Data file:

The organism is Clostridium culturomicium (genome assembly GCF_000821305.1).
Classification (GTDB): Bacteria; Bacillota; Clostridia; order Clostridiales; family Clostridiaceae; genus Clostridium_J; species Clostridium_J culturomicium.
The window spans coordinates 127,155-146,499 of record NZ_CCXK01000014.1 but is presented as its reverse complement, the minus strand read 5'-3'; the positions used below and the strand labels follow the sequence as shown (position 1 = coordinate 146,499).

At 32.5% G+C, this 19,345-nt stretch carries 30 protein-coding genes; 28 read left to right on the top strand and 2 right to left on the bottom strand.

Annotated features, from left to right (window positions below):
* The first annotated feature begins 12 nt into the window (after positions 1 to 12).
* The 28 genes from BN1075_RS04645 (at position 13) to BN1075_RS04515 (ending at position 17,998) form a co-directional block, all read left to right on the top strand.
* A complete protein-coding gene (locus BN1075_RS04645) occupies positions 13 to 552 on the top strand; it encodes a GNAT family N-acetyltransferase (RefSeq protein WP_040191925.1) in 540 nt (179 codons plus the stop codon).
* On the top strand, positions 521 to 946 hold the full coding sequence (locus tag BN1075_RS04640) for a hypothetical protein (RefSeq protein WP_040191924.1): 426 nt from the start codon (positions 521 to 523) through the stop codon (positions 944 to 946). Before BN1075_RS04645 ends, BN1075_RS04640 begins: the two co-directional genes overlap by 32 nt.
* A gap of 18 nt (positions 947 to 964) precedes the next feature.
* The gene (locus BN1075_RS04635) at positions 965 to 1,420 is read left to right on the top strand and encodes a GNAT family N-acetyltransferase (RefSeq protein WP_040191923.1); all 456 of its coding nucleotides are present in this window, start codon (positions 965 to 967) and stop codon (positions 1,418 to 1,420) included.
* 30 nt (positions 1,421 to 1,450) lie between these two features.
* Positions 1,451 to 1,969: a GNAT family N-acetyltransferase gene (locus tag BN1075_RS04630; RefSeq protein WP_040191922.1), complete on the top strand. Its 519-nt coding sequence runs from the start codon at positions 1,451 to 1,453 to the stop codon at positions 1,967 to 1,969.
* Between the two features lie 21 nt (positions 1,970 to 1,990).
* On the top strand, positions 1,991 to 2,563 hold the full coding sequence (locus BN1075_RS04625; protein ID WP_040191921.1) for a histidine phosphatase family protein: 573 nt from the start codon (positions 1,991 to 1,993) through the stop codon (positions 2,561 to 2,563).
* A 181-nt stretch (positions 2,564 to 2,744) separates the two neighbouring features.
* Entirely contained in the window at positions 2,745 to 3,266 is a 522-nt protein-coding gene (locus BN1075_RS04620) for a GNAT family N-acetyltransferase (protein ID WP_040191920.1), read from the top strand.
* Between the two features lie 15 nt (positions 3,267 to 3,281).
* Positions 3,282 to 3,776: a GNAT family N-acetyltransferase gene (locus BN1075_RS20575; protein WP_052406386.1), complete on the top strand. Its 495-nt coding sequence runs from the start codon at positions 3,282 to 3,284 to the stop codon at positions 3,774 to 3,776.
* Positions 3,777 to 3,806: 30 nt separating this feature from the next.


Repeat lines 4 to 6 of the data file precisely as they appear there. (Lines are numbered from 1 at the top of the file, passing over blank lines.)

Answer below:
At 32.5% G+C, this 19,345-nt stretch carries 30 protein-coding genes; 28 read left to right on the top strand and 2 right to left on the bottom strand.

Annotated features, from left to right (window positions below):
* The first annotated feature begins 12 nt into the window (after positions 1 to 12).